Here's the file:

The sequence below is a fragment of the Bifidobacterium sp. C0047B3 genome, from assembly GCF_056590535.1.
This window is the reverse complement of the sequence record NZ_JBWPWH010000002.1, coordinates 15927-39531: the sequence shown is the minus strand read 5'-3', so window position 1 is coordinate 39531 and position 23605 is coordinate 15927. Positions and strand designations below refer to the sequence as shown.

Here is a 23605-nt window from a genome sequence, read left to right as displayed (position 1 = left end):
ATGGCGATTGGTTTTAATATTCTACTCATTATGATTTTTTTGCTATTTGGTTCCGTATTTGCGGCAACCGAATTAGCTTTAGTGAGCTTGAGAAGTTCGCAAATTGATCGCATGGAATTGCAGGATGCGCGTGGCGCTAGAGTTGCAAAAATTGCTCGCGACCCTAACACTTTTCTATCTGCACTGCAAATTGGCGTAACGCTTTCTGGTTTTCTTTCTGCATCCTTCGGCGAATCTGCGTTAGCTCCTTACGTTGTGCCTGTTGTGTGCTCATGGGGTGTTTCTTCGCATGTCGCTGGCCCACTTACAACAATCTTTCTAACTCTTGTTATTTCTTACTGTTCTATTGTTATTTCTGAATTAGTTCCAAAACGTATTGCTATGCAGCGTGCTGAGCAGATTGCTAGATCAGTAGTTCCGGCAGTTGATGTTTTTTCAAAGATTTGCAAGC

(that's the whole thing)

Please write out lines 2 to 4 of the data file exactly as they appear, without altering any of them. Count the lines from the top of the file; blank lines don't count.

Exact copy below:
This window is the reverse complement of the sequence record NZ_JBWPWH010000002.1, coordinates 15927-39531: the sequence shown is the minus strand read 5'-3', so window position 1 is coordinate 39531 and position 23605 is coordinate 15927. Positions and strand designations below refer to the sequence as shown.

Here is a 23605-nt window from a genome sequence, read left to right as displayed (position 1 = left end):
ATGGCGATTGGTTTTAATATTCTACTCATTATGATTTTTTTGCTATTTGGTTCCGTATTTGCGGCAACCGAATTAGCTTTAGTGAGCTTGAGAAGTTCGCAAATTGATCGCATGGAATTGCAGGATGCGCGTGGCGCTAGAGTTGCAAAAATTGCTCGCGACCCTAACACTTTTCTATCTGCACTGCAAATTGGCGTAACGCTTTCTGGTTTTCTTTCTGCATCCTTCGGCGAATCTGCGTTAGCTCCTTACGTTGTGCCTGTTGTGTGCTCATGGGGTGTTTCTTCGCATGTCGCTGGCCCACTTACAACAATCTTTCTAACTCTTGTTATTTCTTACTGTTCTATTGTTATTTCTGAATTAGTTCCAAAACGTATTGCTATGCAGCGTGCTGAGCAGATTGCTAGATCAGTAGTTCCGGCAGTTGATGTTTTTTCAAAGATTTGCAAGC